It was a wonderful event somewhat overshadowed by the memory of having to breastfeed 17 000 times throughout the day, getting my cans out of the only fancy dress I managed to find that didn't require a complete strip in order to feed my human.
But that's a blog for another day...taking your baby to a wedding is lame. Next time, I will be sure my baby takes the bottle. Even sitting on the couch milking myself like a cow to prepare for the event, would be preferable to negotiating a 5 month old at a wedding.
This year things are a little different. This year we're celebrating the fact that another brother is half way through a tour in Afghanistan and grateful he and his mates are safe and well.
I never really imagined myself to have much to do with the military. It's not really my style. Before my brother became involved, the closest I'd ever come to it all, was the festival scene when I did a production of The Sound of Music. You know the scene, the one where the Von Trapp family is singing Edelweiss surrounded by Hitler's Goons. I was a nun in that production, so we weren't in that scene, but I seem to recall we took it as a fantastic occasion to commit whatever antics were required on the side of stage to make all the male chorus men dressed in Hitler pants and holding wooden guns break on stage.
I'm not much of a rally person either. Crowds drive me a bit mental. Although I did do the 'sorry march' across the bridge. I prefer to sign a petition. Or write a letter. Does anybody write letters these days?
Am I against war? Sure. Who isn't?
But I also very much like the quality of life afforded Australian citizens and it's something I think worth preserving.
Do we have to fight for it? I don't know to be honest.
New Zealand seems to be maintaing their high standards of living without engaging in battle.
But I tell you what is worth preserving. My brother. And all the brothers like him, wherever they are in the world.
Yes, they agreed to go. No, they weren't conscripted, the choice was entirely theirs. But what we don't necessarily know is their reasons for making those choices.
While we sit on our couches enjoying a public holiday, our impotent inertia is perhaps a tad insulting. Particularly to the innocents caught in this brutal crossfire.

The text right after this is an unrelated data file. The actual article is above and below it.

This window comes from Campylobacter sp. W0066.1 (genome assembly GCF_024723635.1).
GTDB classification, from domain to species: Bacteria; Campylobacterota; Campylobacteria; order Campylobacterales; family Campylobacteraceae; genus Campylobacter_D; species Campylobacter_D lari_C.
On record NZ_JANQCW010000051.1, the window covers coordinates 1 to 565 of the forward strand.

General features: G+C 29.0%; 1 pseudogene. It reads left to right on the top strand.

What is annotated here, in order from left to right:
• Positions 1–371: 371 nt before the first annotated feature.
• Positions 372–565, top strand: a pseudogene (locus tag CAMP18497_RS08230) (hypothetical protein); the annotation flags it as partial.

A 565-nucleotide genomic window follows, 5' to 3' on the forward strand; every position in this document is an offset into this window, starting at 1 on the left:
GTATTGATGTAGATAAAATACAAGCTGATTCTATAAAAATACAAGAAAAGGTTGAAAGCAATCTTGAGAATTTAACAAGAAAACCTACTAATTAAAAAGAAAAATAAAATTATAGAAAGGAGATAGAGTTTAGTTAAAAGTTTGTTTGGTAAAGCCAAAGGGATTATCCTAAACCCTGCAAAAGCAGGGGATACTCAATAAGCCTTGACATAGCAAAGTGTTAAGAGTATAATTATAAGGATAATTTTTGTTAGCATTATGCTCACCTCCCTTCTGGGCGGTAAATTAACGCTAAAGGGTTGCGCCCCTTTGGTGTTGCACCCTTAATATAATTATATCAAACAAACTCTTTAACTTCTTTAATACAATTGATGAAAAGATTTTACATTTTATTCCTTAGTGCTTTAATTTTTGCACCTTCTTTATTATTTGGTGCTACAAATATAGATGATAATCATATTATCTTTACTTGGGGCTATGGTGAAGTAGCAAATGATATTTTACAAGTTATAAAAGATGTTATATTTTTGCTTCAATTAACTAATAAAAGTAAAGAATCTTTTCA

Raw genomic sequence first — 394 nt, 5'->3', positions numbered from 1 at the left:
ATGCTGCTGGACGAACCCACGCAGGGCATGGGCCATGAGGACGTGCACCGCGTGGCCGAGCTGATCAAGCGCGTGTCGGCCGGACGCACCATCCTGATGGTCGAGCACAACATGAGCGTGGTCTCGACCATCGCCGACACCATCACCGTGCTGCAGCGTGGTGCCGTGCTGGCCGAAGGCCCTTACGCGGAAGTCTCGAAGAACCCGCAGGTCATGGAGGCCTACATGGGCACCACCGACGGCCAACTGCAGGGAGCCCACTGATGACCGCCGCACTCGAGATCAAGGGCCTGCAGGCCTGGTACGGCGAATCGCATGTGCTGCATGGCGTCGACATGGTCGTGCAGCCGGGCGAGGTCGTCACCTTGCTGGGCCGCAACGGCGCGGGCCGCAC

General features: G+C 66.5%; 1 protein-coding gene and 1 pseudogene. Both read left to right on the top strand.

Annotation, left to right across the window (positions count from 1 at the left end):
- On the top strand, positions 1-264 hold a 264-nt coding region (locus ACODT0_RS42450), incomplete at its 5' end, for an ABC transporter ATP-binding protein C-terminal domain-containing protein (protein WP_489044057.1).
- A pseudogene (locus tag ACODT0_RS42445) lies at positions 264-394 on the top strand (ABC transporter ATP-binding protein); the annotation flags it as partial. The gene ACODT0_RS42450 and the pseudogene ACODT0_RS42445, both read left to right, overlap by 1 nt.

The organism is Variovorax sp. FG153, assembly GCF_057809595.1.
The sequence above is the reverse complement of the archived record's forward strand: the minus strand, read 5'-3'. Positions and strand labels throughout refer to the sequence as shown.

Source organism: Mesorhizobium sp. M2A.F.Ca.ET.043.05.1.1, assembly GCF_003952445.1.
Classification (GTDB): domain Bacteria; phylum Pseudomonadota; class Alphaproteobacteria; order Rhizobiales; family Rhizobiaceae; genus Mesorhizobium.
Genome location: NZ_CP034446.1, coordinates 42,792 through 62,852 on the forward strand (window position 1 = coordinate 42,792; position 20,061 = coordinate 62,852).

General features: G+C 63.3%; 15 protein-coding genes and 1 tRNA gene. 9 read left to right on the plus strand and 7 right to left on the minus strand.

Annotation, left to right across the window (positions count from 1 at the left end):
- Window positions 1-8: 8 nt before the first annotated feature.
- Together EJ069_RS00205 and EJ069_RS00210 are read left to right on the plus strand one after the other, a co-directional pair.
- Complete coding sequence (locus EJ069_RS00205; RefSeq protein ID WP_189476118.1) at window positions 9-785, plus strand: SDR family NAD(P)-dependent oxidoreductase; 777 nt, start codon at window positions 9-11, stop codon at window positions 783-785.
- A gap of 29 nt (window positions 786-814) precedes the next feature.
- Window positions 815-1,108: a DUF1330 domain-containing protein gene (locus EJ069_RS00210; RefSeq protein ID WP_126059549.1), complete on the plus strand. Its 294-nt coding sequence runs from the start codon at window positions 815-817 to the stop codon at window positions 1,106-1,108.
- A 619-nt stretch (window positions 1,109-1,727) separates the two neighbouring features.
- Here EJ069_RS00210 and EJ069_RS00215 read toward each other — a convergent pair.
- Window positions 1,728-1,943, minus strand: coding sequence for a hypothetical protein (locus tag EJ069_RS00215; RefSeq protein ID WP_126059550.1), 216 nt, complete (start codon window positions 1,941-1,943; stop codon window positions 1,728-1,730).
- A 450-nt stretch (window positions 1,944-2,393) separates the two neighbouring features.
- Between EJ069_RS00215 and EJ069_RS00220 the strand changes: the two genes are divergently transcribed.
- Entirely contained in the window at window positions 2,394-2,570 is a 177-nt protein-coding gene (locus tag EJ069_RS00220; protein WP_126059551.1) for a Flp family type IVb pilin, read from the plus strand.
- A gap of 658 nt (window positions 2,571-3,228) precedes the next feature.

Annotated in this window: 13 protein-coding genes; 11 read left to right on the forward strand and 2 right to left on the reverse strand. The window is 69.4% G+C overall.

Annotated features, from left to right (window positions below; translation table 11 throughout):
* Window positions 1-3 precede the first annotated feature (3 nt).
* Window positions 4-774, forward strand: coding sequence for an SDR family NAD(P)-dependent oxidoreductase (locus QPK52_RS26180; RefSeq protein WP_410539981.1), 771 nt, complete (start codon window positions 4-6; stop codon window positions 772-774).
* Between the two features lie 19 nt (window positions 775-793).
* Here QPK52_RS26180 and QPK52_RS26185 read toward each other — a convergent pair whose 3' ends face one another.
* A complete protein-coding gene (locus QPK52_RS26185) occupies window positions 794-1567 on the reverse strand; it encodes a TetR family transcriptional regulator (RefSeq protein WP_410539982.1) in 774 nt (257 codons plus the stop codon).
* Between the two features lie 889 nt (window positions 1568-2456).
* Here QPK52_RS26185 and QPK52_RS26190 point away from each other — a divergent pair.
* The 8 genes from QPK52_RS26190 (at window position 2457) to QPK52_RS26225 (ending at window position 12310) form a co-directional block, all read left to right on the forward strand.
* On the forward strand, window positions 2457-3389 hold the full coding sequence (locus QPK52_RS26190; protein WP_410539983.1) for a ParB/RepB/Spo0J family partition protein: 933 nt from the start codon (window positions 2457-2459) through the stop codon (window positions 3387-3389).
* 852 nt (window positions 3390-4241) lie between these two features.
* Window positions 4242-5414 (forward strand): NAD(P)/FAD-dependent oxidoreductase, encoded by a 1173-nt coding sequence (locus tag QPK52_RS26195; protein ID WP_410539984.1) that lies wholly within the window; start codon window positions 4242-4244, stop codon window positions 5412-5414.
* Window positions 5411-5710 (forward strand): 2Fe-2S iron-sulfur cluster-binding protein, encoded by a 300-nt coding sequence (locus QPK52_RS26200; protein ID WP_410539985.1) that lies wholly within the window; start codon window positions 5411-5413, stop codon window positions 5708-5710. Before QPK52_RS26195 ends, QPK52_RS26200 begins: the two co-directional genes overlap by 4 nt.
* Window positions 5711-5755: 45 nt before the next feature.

I wish things were simple. Hitler was bad. So was Stalin. And Mussolini. Not many people would dispute that.
But this conflict is not simple. In either warfare or ideology.
It's so sad to me that we haven't really learned from the fallen men and women of yesteryear, at least not enough to stop repeating the same behaviour. Just like they didn't learn from the people who fought before them.
We're not that smart, are we? Well, we're all programmed to fight to survive, so at its basest, we're just following our natural instincts, I suppose.
But right up there with survival though, my other natural instinct is to love. I suspect that's why we want to survive in the first place. To be with the people we love.
I love my little brother very much, and I love my daughter with a fierceness known only by other parents.
I would fight for her. For her rights, her freedom, her very life.
And I know I would do it with a ferocity seen only in a lioness.
Every animal instinct would emerge to protect that human that I made with my very own flesh.
See, that's why it's so complex, we just don't know what's driving other people. What their love is.
Q and I will make ANZAC biscuits this afternoon, and box them up to send to my brother overseas.
It's a small and completely ineffectual gesture.
But those biscuits will be made with thought and love. Conscious of the lives being lost in conflicts all over the world and with a gratitude that at our basest, I pray our natural instinct is still, and always will be, to love.
Stay safe little brother, you're in my heart.